Wednesday, October 15, 2008

and she pops excellent up in waynes world


the title is part of this song that i heard this morning and now its stuck in my head.

anyway, i took g to courtneys this morning and was a little early so i drove by my old biology teachers house. i didnt stop there or anything, and he still has 'impeach them both' painted on his front window. anyway, what i noticed driving around the neighborhood (mckinley/olive/college/san pablo) was that there are sure a lot of obama yard signs (as well as quite a few proposition signs and local election signs). maybe its that i dont remember too far back, but i really dont remember there being that many yard signs in the past. i had one for bush back in the day, but im fairly certian that it was the only political sign in the whole neighborhood. could this be an indicator that there will be a decent amount of voter turnout??? or do i just not remember very well? anyway, i was kinda excited (even if they were obama signs).

so, i started to think a bit about politics, and humans, and america, and prop 8, and planned parenthood, and i could probably go on and on. now, i think we have come a long way as a country, and i dont want to sound like i think we havent, and i have no doubt that we could be less tolerant than we are now, but i want to discuss the tolerance that we havent yet achieved. i was thinking about prop 8, and i cant quite decide why im on the fence about it. for some reason it makes me uneasy, and i cant decide if its because i feel guilty for not being totally against prop 8, or if its that i dont quite understand the proposition (are they going to teach kids about gay marriage the way they do hetero marriage, which i didnt know they were teaching in the first place), or what. the semi-conclusion i came to though, is that i get angry that they are teaching the wrong damn thing. why arent we passing a proposition that teaches tolerance instead of differences? why are we wanting these kids to grow up learning that gay couples and straight couples are different but they can get married, instead of teaching these kids that people that love each other get married? does that make even a little sense or am i just vomiting words?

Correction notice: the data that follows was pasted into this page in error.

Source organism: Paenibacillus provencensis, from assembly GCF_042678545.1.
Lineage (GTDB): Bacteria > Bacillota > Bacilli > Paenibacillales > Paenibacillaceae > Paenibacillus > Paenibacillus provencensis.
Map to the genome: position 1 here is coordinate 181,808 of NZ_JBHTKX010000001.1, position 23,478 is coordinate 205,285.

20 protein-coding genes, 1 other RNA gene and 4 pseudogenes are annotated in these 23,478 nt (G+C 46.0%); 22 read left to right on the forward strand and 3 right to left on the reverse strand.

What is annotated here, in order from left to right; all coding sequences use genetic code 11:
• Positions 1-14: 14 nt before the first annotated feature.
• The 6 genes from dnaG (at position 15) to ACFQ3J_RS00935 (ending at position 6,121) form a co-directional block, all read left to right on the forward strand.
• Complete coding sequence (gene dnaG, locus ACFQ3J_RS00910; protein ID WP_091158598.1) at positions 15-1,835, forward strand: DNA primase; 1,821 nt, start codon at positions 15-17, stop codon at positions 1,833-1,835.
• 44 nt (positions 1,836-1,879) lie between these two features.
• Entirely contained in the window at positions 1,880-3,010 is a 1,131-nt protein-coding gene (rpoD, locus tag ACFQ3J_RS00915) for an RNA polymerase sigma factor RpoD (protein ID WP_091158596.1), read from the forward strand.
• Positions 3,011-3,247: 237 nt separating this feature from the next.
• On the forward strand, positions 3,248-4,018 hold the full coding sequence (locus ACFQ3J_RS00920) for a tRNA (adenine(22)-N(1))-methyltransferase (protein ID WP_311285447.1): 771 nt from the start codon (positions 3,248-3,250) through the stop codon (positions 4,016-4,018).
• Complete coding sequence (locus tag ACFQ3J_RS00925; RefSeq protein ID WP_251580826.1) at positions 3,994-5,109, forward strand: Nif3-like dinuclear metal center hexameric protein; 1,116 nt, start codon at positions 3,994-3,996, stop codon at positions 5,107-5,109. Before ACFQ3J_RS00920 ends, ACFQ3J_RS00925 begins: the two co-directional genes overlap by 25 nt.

anyway, i have quite a bit more about tolerance, but i have work to do and i need to go calm down.


Uncle Skip, said...

lemme know when you figure it out so you can explain it to me.

I think what really disturbs me is that the initiative process has gotten entirely out of hand. Worse, the folks who should be proposing and making the laws ...our state legislators... are doing virtually nothing, except trying to get reelected, and being paid for it.